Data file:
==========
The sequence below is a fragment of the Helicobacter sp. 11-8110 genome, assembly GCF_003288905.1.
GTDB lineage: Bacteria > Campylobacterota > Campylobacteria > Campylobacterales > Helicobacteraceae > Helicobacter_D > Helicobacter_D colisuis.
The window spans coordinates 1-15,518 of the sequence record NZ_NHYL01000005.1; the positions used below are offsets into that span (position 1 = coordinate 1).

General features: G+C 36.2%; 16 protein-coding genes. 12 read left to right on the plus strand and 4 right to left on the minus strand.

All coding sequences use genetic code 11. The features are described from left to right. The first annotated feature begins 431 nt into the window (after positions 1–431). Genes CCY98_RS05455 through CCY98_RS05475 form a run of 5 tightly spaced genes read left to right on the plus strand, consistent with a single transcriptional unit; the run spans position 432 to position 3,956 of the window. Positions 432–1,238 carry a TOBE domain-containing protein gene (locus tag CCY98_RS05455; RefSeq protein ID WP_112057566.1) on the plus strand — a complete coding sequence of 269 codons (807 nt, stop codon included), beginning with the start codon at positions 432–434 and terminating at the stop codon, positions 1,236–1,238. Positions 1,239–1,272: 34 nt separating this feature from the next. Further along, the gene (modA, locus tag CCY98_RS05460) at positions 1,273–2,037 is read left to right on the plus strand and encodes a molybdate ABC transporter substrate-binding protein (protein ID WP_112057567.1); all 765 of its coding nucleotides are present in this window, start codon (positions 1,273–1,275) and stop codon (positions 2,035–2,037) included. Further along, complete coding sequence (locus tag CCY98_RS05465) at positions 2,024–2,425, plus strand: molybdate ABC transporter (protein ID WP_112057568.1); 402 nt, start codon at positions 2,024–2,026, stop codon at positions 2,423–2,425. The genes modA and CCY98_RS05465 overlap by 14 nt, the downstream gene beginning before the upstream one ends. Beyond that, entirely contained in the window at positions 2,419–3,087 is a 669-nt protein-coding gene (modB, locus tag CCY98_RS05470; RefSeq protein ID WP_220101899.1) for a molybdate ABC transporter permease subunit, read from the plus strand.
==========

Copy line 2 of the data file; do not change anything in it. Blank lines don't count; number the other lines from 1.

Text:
GTDB lineage: Bacteria > Campylobacterota > Campylobacteria > Campylobacterales > Helicobacteraceae > Helicobacter_D > Helicobacter_D colisuis.